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ACRO E-mail Archive Thread: Pitts Landings - "Slipping" vs. "Carrier" approach

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ACRO E-mail Archive Thread: Pitts Landings - "Slipping" vs. "Carrier" approach


Thread: Pitts Landings - "Slipping" vs. "Carrier" approach

Message: Re: Pitts Landings - "Slipping" vs. "Carrier" approach

Follow-Up To: ACRO Email list (for List Members only)

From: Geryl Mortensen <iloop at Onramp.NET>

Date: Sat, 01 Feb 1997 06:26:58 UTC


  Harold James Hitchcock wrote:
> Lastly, can anyone help here on what may have happened.  Practicing rolls
> following a loop in the Citabria.  I initiated a roll at 140mph with a
> pull up and left aileron.  At the top of the roll, the airplane felt very
> tail heavy to the point that I needed to apply ALOT of back stick.  Roll
> was completed, and flight was terminated.  Instructor has no explanation
> for this.  A check of the plane following the flight revealed nothing.
> Any ideas??

Regarding your gremlin in the Citabria, I would guess that you
accidentally bumped into the elevator trim control.  This happens to
everybody at one time or another.  The effect would have been much more
obvious at high speed, in your case after the loop, you said 140 MPH.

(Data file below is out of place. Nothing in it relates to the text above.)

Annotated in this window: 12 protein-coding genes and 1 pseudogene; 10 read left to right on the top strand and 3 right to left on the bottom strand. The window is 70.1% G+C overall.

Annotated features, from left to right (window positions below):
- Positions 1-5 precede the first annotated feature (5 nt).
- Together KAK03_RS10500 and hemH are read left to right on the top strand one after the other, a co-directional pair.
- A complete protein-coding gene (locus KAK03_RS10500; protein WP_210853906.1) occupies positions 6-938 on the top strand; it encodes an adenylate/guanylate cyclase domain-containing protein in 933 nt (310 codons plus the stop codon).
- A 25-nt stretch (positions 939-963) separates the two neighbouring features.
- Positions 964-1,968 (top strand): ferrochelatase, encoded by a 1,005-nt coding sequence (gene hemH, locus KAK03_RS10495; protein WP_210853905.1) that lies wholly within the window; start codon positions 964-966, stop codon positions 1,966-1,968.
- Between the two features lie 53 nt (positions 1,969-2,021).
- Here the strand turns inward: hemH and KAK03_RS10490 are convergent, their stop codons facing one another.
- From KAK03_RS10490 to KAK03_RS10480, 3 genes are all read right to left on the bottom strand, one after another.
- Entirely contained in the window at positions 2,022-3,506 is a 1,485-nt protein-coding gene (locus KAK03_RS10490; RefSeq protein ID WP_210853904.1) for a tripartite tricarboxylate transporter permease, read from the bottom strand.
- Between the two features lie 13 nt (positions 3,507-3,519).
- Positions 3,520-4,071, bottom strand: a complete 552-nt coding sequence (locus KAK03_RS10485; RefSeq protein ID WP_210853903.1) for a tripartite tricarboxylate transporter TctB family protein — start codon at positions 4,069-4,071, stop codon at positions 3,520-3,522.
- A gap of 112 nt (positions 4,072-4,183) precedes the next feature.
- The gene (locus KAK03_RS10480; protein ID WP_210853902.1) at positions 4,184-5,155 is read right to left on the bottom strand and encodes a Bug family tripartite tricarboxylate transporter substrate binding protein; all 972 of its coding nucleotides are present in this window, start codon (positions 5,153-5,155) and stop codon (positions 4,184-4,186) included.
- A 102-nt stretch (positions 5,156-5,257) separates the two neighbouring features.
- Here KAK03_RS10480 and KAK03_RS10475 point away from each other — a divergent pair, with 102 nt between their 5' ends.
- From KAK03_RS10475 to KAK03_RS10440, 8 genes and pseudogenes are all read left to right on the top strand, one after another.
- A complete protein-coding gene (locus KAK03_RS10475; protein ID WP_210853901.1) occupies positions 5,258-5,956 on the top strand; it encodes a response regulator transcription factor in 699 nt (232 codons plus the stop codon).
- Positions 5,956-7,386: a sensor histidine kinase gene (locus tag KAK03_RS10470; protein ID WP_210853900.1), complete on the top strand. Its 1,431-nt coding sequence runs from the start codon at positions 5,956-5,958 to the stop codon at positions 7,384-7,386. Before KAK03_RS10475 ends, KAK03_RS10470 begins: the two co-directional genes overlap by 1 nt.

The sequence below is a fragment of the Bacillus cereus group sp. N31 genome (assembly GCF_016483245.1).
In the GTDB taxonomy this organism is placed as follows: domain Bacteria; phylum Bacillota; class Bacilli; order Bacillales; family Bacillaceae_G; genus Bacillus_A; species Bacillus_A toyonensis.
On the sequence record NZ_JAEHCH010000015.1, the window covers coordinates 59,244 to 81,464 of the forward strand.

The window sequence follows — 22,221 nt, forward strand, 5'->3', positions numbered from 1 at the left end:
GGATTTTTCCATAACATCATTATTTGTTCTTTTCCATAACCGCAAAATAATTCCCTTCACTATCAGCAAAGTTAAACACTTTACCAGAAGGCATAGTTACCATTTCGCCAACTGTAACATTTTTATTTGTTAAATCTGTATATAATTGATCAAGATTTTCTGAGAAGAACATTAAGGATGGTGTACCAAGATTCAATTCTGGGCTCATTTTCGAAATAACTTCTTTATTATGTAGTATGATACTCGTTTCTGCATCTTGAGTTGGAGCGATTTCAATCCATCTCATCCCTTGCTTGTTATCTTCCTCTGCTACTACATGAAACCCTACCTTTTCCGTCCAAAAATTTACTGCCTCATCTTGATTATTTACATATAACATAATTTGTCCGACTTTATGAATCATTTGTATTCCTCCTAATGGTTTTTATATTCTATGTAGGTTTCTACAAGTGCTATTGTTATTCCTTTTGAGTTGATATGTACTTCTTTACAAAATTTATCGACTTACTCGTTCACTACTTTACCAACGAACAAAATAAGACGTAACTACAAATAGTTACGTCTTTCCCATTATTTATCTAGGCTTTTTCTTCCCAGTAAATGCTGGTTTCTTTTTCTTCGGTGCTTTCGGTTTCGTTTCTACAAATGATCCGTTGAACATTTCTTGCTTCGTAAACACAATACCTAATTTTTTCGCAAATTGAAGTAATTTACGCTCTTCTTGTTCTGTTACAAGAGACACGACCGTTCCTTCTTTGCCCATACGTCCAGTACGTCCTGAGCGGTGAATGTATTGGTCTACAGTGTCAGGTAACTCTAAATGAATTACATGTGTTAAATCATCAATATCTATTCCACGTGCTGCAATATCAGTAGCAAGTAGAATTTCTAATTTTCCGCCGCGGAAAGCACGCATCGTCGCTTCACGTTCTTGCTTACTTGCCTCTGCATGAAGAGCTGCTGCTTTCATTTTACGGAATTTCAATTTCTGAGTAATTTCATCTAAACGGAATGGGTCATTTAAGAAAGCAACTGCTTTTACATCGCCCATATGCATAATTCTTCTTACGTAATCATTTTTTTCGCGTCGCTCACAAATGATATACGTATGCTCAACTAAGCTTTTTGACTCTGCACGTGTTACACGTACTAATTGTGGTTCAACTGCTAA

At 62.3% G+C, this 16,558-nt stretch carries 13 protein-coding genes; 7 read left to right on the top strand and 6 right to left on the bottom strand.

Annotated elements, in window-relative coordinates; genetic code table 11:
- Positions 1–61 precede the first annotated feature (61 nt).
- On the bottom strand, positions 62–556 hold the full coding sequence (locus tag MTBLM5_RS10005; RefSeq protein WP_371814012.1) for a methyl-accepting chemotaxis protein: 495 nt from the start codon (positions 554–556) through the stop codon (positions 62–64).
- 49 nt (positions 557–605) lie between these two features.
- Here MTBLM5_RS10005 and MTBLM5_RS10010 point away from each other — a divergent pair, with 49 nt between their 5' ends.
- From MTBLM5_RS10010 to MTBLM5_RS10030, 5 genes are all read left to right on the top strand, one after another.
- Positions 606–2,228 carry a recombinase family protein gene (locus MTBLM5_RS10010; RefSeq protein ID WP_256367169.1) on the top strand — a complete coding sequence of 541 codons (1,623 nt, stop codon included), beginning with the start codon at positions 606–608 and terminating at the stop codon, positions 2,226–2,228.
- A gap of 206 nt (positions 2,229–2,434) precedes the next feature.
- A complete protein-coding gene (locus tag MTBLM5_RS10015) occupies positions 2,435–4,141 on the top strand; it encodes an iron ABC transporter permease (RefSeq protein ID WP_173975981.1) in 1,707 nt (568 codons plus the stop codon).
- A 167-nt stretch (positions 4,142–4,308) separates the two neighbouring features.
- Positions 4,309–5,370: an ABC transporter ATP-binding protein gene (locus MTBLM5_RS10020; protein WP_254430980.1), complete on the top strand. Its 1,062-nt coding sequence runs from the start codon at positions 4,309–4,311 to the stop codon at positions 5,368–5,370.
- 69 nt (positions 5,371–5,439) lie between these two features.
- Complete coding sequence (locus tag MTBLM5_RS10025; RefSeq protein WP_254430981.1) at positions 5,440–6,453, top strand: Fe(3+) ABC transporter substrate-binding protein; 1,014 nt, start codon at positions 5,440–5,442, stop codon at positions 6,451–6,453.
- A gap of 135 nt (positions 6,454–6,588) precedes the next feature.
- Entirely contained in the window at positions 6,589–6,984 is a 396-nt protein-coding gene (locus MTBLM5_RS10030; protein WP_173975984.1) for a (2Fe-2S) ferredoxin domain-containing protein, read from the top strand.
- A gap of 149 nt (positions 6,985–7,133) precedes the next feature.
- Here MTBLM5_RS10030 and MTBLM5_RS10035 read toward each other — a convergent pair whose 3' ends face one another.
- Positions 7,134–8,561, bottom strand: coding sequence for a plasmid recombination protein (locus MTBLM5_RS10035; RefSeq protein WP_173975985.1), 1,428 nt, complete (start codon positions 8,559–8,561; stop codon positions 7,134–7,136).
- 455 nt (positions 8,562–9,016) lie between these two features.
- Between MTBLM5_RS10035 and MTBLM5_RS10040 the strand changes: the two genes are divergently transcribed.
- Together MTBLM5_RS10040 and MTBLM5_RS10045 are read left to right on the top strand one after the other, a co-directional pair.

After the roll, you most likely slowed down trying to figure out what
happened and that would take away much of the stick force that you had
just experienced.  Then you said that you landed, so during the normal
landing, you most likely re-trimed the plane for slow flight so that
when you landed the trim would have been in the correct place with
nothing to find during the post flight inspection.

I solved this problem for the most part myself by installing a non slip
surface to my seat that causes my parachute and me to stay in place.  If
you take a look in a lot of cockpits at contests you will find that many
pilots have some provision that will keep them from sliding around, some
have molded seats, some use the same non slip material that I use in my
Staudacher.  It is easy to find at Home Depot, is usually yellow in
color and is used for putting under a "throw rug."  After I attached the
material to my seat in my Staudacher, I found that the gremlin that you
experienced went away, so did my sore body because I no longer hit the
side of the plane when I stopped a fast roll.

The elevator trim tab is very effective at high speeds, the late Rick
Massegee used to do loops with just his trim tab. When bumped at the
wrong time or if you trim for slow flight say before you enter a spin,
you will pay for it as soon as you pick up speed on the recovery.

I hope this helps to explain away your gremlin. Enjoy the sport.
Geryl Mortensen
Dallas, Texas


© Dr. Günther Eichhorn
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